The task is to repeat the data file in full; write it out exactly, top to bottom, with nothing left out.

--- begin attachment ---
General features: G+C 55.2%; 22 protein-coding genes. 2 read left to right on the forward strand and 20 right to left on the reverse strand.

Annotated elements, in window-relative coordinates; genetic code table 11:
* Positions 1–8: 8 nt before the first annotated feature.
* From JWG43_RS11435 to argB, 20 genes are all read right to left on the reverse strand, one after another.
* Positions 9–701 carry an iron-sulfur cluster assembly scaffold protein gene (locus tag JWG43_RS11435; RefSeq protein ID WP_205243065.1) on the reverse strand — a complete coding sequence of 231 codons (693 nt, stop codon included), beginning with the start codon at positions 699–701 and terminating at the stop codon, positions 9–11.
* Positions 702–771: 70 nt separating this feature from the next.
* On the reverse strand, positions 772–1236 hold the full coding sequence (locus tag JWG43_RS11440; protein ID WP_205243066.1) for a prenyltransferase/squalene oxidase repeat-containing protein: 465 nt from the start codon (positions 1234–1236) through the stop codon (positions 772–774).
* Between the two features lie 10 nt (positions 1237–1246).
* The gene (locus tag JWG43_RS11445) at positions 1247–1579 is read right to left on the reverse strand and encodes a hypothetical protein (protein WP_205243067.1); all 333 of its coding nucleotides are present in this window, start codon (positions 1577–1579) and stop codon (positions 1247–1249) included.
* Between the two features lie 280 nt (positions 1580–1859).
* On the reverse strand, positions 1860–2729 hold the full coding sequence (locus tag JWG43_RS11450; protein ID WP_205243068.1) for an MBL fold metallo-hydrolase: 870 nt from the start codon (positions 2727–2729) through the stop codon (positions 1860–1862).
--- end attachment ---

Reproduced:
General features: G+C 55.2%; 22 protein-coding genes. 2 read left to right on the forward strand and 20 right to left on the reverse strand.

Annotated elements, in window-relative coordinates; genetic code table 11:
* Positions 1–8: 8 nt before the first annotated feature.
* From JWG43_RS11435 to argB, 20 genes are all read right to left on the reverse strand, one after another.
* Positions 9–701 carry an iron-sulfur cluster assembly scaffold protein gene (locus tag JWG43_RS11435; RefSeq protein ID WP_205243065.1) on the reverse strand — a complete coding sequence of 231 codons (693 nt, stop codon included), beginning with the start codon at positions 699–701 and terminating at the stop codon, positions 9–11.
* Positions 702–771: 70 nt separating this feature from the next.
* On the reverse strand, positions 772–1236 hold the full coding sequence (locus tag JWG43_RS11440; protein ID WP_205243066.1) for a prenyltransferase/squalene oxidase repeat-containing protein: 465 nt from the start codon (positions 1234–1236) through the stop codon (positions 772–774).
* Between the two features lie 10 nt (positions 1237–1246).
* The gene (locus tag JWG43_RS11445) at positions 1247–1579 is read right to left on the reverse strand and encodes a hypothetical protein (protein WP_205243067.1); all 333 of its coding nucleotides are present in this window, start codon (positions 1577–1579) and stop codon (positions 1247–1249) included.
* Between the two features lie 280 nt (positions 1580–1859).
* On the reverse strand, positions 1860–2729 hold the full coding sequence (locus tag JWG43_RS11450; protein ID WP_205243068.1) for an MBL fold metallo-hydrolase: 870 nt from the start codon (positions 2727–2729) through the stop codon (positions 1860–1862).